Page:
Panelists talked about the Deferred Action for Childhood Arrivals initiative, President Obama’s program that allows for children of undocumented workers to apply for a two-year deportation deferral. They also responded to questions from the audience...
Tom K. Wong on Life as an Undocumented Youth
“It was bizarre,” says Wong, who still remembers the incident that occurred when he was 10, in their low-income neighborhood in Riverside, California, which was comprised mostly of Mexicans, Salvadorians and Guatemalans. “That night, my mother was really scared. There were helicopters flying around, and lights shining down by our house, but they weren’t there for us. The police were surrounding our neighbors’ house. Yet, it was clear my mother thought the immigration officials were coming to raid our house. I connected the dots later on in life.”
Tom K. Wong
In response to broad public backlash over his administration’s policy of separating children from their parents at the United States’ southwest border, President Donald Trump signed an executive order in June 2018 that purports to replace family separation with potentially indefinite family detention. Numerous Trump administration officials have supported such policies under the belief that they would deter families from attempting to enter the United States.
Tom K Wong, Angela S García, Carolina Valdivia
This article develops and empirically tests a model of political incorporation for undocumented youth in the United States, focusing on nonvoting forms of political engagement. Using one of the ﬁrst nationwide surveys of undocumented millennials between the ages of 18 and 35 (n = 1,472), we show that (1) undocumented youth express much higher levels of political efficacy and participation than the literature on immigrant political incorporation leads us to expect, (2) membership in organizations that work on immigration-related issues is a main determinant of this sense of political efficacy, and (3) through mediation analysis, that organizational membership (the mediator) inﬂuences how political efficacy affects political participation, and not the other way around. The literature on immigrant political incorporation is vast, but precedent studies too often focus on formal acts of political participation, such as naturalization and voting, by those with lawful immigration status. With an analytical focus on youth without lawful immigration status, this article contributes to theoretical and empirical knowledge about how and to what extent undocumented youth become politically active and engaged despite the many obstacles that exist to their formal participation in politics.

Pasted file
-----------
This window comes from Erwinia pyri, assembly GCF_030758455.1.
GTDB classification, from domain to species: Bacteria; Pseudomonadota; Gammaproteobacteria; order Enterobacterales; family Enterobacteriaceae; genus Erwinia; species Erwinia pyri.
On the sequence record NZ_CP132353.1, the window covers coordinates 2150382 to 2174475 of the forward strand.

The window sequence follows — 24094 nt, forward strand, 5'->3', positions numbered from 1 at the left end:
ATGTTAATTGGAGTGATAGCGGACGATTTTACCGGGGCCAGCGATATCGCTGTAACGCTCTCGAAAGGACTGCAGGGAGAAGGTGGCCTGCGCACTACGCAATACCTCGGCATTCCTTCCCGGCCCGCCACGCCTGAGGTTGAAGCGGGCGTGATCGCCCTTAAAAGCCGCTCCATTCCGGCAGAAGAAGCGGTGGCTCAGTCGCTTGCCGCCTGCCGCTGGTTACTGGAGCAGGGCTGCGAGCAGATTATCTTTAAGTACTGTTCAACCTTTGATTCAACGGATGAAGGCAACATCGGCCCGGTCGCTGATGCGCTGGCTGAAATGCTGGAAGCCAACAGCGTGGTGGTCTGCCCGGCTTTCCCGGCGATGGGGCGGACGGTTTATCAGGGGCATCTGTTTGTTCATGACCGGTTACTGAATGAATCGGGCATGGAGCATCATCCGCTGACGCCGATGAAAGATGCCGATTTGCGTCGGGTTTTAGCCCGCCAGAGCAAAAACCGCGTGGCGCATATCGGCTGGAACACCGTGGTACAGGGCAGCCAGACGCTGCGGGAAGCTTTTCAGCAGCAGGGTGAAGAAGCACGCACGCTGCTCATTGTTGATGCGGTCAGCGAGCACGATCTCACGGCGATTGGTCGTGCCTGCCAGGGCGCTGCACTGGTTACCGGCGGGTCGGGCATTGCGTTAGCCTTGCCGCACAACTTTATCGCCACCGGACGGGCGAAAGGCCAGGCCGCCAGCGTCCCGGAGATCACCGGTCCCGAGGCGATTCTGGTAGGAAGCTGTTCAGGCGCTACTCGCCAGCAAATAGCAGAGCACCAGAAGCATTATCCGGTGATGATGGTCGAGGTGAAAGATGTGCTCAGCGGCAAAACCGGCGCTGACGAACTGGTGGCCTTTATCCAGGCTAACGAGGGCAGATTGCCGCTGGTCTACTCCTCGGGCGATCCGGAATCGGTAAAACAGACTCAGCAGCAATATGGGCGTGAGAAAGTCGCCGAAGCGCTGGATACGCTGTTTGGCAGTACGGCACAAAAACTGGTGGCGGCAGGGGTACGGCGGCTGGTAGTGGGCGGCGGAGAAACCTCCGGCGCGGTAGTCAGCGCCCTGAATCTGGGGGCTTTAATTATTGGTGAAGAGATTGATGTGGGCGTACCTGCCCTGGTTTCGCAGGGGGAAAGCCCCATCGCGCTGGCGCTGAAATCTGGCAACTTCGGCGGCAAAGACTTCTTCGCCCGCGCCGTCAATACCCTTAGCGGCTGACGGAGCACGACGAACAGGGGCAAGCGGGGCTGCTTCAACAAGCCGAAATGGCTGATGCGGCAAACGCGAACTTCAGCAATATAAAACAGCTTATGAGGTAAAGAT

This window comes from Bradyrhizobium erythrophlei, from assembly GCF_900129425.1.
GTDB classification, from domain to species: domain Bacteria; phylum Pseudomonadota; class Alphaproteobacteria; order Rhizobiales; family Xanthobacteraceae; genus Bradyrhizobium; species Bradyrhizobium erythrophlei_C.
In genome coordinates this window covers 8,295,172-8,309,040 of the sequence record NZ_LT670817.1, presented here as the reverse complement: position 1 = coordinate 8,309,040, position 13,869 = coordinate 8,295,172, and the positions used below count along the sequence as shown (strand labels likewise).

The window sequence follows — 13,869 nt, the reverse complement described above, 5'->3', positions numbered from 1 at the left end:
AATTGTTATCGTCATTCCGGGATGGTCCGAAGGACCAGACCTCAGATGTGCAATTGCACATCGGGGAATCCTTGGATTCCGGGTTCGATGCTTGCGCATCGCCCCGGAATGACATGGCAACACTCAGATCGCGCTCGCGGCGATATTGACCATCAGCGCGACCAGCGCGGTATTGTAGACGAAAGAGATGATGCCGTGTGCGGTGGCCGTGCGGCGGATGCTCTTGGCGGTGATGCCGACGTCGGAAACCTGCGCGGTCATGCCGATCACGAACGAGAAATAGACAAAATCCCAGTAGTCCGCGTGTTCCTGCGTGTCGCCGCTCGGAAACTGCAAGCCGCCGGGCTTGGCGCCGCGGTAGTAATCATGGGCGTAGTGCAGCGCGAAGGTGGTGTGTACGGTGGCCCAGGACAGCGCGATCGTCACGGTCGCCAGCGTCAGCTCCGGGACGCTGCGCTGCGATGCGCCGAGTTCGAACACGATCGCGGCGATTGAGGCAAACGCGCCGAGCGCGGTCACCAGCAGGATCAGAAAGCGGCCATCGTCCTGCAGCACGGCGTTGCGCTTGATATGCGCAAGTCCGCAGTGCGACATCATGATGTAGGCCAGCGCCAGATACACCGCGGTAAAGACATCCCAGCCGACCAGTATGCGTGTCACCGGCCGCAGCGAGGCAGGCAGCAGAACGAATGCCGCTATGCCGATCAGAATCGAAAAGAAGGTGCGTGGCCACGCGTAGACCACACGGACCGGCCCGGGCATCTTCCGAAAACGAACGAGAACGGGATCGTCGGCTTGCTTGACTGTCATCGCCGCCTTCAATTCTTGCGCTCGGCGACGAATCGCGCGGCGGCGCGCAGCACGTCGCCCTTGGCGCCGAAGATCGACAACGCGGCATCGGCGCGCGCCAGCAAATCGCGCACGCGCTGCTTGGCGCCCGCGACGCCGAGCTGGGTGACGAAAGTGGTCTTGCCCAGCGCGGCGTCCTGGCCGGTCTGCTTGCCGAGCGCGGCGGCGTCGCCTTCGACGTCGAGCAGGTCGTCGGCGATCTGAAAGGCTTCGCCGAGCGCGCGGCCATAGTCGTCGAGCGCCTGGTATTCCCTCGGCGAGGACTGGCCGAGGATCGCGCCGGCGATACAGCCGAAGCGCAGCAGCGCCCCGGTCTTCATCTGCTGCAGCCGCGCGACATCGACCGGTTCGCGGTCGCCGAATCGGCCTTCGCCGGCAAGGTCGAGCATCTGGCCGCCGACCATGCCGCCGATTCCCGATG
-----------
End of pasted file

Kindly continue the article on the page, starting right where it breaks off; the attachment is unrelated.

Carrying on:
Tom K. Wong, Greisa Martinez Rosas, Adam Luna, Henry Manning, Adrian Reyna, Patrick O'Shea, Tom Jawetz, Phillip E. Wolgin
Since it was first announced on June 15, 2012, the Deferred Action for Childhood Arrivals (DACA) policy has provided temporary relief from deportation as well as work authorization to approximately 800,000 undocumented young people across the country. As research has consistently shown, DACA has not only improved the lives of undocumented young people and their families but has also positively affected the economy more generally, which benefits all Americans.
From August 1, 2017 to August 20, 2017, Tom K. Wong of the University of California, San Diego; United We Dream (UWD); the National Immigration Law Center (NILC); and the Center for American Progress fielded a national survey to further analyze the economic, employment, educational, and societal experiences of DACA recipients. This is the largest study to date of DACA recipients with a sample size of 3,063 respondents in 46 states as well as the District of Columbia.